Broker-Dealer Cases

In 2015, the SEC continued to bring large numbers of broker-dealer enforcement actions, with a focus on market structure enforcement cases and fraud and registration-related cases. The escalating number of market structure enforcement actions reflected the SEC’s concern that evolving markets pose new and complex concerns, including a surge in trading venues, automated trading, and the development of high-frequency trading. As Andrew Ceresney, director of the SEC’s Division of Enforcement, explained, today’s markets present issues which “simply did not exist and would have been difficult to conceptualize just ten years ago.” Within this ever-complex market, broker-dealers are often seen as the gatekeepers.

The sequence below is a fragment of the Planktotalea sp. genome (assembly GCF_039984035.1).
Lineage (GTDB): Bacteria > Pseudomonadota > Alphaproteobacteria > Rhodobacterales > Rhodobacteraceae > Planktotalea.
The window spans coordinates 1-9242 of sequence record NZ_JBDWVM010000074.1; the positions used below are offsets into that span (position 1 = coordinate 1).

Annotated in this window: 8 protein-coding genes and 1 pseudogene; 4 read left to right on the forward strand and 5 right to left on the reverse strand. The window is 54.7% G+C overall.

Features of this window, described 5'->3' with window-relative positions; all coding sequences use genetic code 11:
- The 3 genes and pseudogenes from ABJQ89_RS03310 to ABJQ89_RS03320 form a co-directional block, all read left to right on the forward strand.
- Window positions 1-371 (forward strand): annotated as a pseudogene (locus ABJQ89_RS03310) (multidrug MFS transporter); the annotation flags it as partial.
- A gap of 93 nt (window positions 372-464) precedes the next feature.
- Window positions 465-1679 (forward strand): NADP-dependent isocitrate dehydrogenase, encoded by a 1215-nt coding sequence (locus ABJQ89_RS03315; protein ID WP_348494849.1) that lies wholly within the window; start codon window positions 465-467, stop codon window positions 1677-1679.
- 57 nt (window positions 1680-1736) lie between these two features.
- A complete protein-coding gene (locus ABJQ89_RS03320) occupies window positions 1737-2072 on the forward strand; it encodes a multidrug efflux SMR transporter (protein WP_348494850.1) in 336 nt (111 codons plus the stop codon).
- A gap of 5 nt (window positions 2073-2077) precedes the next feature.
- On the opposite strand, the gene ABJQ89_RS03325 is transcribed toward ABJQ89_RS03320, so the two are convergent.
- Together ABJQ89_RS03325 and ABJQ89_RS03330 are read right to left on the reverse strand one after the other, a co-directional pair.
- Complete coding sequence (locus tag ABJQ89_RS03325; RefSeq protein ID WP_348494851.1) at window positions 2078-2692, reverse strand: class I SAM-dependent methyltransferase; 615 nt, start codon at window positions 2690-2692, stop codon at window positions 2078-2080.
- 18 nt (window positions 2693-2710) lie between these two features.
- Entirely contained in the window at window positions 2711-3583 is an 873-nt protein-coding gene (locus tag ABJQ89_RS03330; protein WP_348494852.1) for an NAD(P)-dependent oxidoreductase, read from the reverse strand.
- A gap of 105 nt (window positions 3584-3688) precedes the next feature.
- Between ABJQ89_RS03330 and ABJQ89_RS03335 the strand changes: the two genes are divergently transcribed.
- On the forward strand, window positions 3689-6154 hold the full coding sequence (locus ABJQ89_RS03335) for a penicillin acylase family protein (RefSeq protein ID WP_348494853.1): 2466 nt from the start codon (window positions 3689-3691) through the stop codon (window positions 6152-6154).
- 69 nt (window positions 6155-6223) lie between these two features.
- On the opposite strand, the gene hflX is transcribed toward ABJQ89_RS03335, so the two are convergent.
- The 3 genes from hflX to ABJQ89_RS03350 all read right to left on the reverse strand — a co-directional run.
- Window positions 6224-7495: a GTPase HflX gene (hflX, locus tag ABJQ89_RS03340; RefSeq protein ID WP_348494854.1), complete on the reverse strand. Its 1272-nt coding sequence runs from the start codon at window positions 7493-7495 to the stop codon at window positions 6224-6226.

In an effort to tackle some of these issues, the SEC sought to enhance the transparency and fairness of trading systems. In January 2015, the SEC secured its largest penalty to date against an alternative trading system when UBS Securities LLC paid $14 million, including a $12 million penalty, in connection with its inadequate disclosures and other violations related to the marketing of its dark pool. A few months later, the SEC broke its own record, settling similar charges against Investment Technology Group, Inc., (“ITG”) and AlterNet Securities for approximately $20 million, including an even larger $18 million penalty, in connection with ITG’s operation of an undisclosed trading desk and misuse of confidential trading information belonging to dark pool subscribers.